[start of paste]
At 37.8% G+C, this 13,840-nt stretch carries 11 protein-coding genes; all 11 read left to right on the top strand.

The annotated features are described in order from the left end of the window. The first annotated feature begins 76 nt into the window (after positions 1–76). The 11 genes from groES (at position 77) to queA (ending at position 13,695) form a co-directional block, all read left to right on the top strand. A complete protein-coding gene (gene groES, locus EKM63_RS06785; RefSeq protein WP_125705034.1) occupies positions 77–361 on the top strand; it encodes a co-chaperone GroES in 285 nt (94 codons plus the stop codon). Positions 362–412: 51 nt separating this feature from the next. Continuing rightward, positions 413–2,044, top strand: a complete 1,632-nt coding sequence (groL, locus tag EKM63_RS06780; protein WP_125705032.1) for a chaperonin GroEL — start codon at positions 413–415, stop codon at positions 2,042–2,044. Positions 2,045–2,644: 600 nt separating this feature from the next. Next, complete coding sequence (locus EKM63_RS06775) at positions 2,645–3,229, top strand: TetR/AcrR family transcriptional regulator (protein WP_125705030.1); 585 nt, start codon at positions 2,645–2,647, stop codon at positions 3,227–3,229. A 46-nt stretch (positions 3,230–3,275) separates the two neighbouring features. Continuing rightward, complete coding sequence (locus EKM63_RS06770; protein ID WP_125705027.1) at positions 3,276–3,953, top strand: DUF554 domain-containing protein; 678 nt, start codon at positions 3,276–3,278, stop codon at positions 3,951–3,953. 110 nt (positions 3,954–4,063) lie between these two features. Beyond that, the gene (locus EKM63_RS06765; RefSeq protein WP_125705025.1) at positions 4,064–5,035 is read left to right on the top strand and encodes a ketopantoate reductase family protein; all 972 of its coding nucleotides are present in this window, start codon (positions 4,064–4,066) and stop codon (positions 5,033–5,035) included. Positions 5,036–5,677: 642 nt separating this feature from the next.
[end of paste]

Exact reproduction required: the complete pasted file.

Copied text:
At 37.8% G+C, this 13,840-nt stretch carries 11 protein-coding genes; all 11 read left to right on the top strand.

The annotated features are described in order from the left end of the window. The first annotated feature begins 76 nt into the window (after positions 1–76). The 11 genes from groES (at position 77) to queA (ending at position 13,695) form a co-directional block, all read left to right on the top strand. A complete protein-coding gene (gene groES, locus EKM63_RS06785; RefSeq protein WP_125705034.1) occupies positions 77–361 on the top strand; it encodes a co-chaperone GroES in 285 nt (94 codons plus the stop codon). Positions 362–412: 51 nt separating this feature from the next. Continuing rightward, positions 413–2,044, top strand: a complete 1,632-nt coding sequence (groL, locus tag EKM63_RS06780; protein WP_125705032.1) for a chaperonin GroEL — start codon at positions 413–415, stop codon at positions 2,042–2,044. Positions 2,045–2,644: 600 nt separating this feature from the next. Next, complete coding sequence (locus EKM63_RS06775) at positions 2,645–3,229, top strand: TetR/AcrR family transcriptional regulator (protein WP_125705030.1); 585 nt, start codon at positions 2,645–2,647, stop codon at positions 3,227–3,229. A 46-nt stretch (positions 3,230–3,275) separates the two neighbouring features. Continuing rightward, complete coding sequence (locus EKM63_RS06770; protein ID WP_125705027.1) at positions 3,276–3,953, top strand: DUF554 domain-containing protein; 678 nt, start codon at positions 3,276–3,278, stop codon at positions 3,951–3,953. 110 nt (positions 3,954–4,063) lie between these two features. Beyond that, the gene (locus EKM63_RS06765; RefSeq protein WP_125705025.1) at positions 4,064–5,035 is read left to right on the top strand and encodes a ketopantoate reductase family protein; all 972 of its coding nucleotides are present in this window, start codon (positions 4,064–4,066) and stop codon (positions 5,033–5,035) included. Positions 5,036–5,677: 642 nt separating this feature from the next.